In the shadow of the Downtown Mall, Charlottesville’s warehouse district has undergone dramatic changes, but tenants say a critical need remains unmet.

The area’s newest ACAC Fitness and Wellness Center, The X Lounge and Moxie Hair & Body Lounge are only some of the businesses to set up shop in recent years. Now, the six-story, mixed-use Gleason building is under construction, helping fulfill the city’s desire to create dense, infill development in and around downtown.

But while all this has happened, critics say, the city’s approach to the area’s parking has remained unpalatably stale.

“This neighborhood has been very proactive in its redevelopment,” said Sean Dougherty, project manager of Octagon Partners. “Yet the parking is the same.”

A recent study examined downtown’s parking woes and proposed potential solutions, concluding that the city’s timed parking should be designated in core, inner and outer zones around the Downtown Mall. The study, by Raleigh, N.C.-based Martin Alexiou Bryson, showed particular strain on the city’s 265 two-hour, on-street spaces, and found that, in general, timed parking was in much demand.

But businesses farther from the mall are vexed by the city’s ideas on when changes should be implemented — after the four-month Downtown Mall restoration is completed. The study’s recommended plan said all on-street parking spaces should be redesignated in early 2009 and the changes should be reviewed that spring or summer.

Jim Tolbert, director of Charlottesville’s Neighbor-hood Development Services, said the city would rather wait because of the access issues and disruption the mall renovations will create.

“It’s going to be a mess until [construction] is done,” he said.

But Dougherty, whose Garrett Street firm is overseeing The Gleason’s construction, argues the parking changes “needed to be done three years ago.”

While parking adjoining the mall will surely be affected, he said that he doubts the project will affect parking a few blocks south.

Todd Toms, co-owner of Moxie on Garrett Street, agreed.

“It’s not really going to disrupt our parking,” Toms said, referring to construction.

City officials recommended that roughly 15 spaces in the block around ACAC and The Gleason properties be changed from all-day to two-hour parking. Currently, 48 percent of the city’s on-street spaces are unrestricted.

“It’s silly to say that it should wait until the mall renovation is done, because we’re just so far away from the mall and because we’ve waited so long for the change,” Dougherty said.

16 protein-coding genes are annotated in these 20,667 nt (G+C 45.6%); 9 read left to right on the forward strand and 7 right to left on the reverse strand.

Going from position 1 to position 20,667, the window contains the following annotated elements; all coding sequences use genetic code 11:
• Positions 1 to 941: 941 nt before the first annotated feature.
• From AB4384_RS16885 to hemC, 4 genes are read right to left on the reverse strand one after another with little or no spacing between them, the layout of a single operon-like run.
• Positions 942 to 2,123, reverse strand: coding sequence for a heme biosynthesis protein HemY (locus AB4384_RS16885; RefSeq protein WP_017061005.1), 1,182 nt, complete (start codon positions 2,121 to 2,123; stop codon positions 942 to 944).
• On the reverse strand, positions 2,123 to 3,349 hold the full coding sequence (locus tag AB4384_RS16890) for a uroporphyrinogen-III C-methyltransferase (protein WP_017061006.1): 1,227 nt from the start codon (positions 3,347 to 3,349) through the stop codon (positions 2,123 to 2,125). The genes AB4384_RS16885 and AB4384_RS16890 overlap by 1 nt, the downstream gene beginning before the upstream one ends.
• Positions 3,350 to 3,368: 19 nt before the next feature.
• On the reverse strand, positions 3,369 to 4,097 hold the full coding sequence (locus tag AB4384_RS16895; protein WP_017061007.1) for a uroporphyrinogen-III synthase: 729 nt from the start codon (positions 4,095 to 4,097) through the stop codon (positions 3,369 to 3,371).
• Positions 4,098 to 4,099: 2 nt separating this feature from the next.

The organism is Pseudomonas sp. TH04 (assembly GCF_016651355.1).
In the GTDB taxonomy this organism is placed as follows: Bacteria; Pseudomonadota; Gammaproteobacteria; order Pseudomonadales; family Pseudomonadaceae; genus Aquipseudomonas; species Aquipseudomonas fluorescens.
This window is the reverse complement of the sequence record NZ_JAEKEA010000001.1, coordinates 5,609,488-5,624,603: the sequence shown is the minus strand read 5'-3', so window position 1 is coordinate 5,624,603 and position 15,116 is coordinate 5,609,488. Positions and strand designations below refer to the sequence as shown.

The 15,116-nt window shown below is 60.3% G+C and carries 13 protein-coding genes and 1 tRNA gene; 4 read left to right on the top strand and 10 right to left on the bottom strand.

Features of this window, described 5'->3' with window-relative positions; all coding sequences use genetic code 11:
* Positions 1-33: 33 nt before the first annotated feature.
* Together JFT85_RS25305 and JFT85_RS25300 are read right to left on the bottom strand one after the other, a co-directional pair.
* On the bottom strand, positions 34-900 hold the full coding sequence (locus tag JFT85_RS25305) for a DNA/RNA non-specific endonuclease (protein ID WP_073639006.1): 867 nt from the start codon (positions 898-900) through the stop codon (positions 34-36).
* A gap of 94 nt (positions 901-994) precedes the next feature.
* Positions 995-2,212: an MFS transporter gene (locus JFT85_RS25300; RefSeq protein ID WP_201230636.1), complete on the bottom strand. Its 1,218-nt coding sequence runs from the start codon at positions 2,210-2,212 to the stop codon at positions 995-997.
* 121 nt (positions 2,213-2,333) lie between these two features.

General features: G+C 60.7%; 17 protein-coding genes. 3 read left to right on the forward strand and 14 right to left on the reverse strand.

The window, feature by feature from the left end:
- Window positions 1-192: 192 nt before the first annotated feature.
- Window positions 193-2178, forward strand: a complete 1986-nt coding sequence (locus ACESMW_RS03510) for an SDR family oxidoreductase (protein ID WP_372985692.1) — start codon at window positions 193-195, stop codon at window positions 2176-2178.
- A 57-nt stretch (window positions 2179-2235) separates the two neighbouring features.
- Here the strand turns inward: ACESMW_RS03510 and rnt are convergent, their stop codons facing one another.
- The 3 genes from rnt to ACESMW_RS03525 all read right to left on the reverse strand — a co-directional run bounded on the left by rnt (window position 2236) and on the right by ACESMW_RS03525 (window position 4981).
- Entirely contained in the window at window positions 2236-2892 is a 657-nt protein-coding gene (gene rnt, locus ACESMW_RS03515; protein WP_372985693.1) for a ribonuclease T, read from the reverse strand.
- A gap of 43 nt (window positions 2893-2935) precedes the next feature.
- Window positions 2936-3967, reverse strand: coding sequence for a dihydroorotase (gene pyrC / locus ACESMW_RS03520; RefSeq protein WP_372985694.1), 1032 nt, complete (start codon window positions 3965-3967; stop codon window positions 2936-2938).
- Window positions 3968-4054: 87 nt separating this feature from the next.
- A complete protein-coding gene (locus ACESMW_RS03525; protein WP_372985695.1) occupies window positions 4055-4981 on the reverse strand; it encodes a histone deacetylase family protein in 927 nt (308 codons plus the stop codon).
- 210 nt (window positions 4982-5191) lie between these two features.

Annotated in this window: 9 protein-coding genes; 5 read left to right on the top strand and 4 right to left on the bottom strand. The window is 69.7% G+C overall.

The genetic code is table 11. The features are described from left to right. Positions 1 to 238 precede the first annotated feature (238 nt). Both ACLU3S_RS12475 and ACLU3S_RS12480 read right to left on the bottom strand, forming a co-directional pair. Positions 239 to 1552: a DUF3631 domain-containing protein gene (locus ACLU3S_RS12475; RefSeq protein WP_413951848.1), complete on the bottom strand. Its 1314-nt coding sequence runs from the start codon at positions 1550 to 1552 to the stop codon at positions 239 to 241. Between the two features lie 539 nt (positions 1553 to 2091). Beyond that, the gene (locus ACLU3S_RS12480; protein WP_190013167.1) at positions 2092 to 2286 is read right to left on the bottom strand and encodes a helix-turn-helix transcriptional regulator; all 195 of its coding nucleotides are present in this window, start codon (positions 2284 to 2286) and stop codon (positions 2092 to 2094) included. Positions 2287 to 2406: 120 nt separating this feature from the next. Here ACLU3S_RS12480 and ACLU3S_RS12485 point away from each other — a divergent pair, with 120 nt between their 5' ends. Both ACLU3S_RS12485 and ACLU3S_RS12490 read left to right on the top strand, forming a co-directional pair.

City councilors say they understand the urgency to apply the study’s recommendations — the study’s release was already pushed back for months. But the mall’s disruptive overhaul may complicate downtown’s existing parking availability, they say, and incorporating new patterns may further exacerbate the problem.

“I think the smart thing to do would be to wait,” Councilor Julian Taliaferro said.

Mayor Dave Norris agreed, saying parking and loading spaces for businesses are bound to be affected during the mall’s four-month rework. City officials have already begun advertising street closings because of the project — beginning Saturday, First Street between South and Water streets will be closed to vehicles until June. Sixth Street between the mall and the entrance to City Hall will be closed for five months beginning in January, and both of the mall’s crossings at Second and Fourth streets will be closed to vehicles for roughly two months in the spring.

“There’s a lot going on at once so we don’t want one to conflict with the other,” Norris said.

But, he added, whether businesses several blocks off the mall and over the CSX railroad tracks should have to stomach the wait is a question yet to be answered. Toms said he thinks the current unrestricted parking around his Garrett Street business needs to be converted as soon as possible to parking that will generate customer turnover. Right now, Toms said, downtown commuters fill unrestricted spaces early in the morning and do not leave until the business day is over.

“There’s no reason why this side of the tracks has to suffer,” he said, adding that on-street spaces should be more for shops and businesses rather than for daily commuters.

If the city can accommodate changes in the mall’s periphery without harming the parking situation downtown, then those changes might happen, Norris said. The City Council will need to pass ordinances for some parking changes related to the Downtown Mall project, and public meetings will be held Friday and Nov. 18 to discuss potential changes.

“I don’t think it’s going to get any worse than it already is,” Dougherty said.

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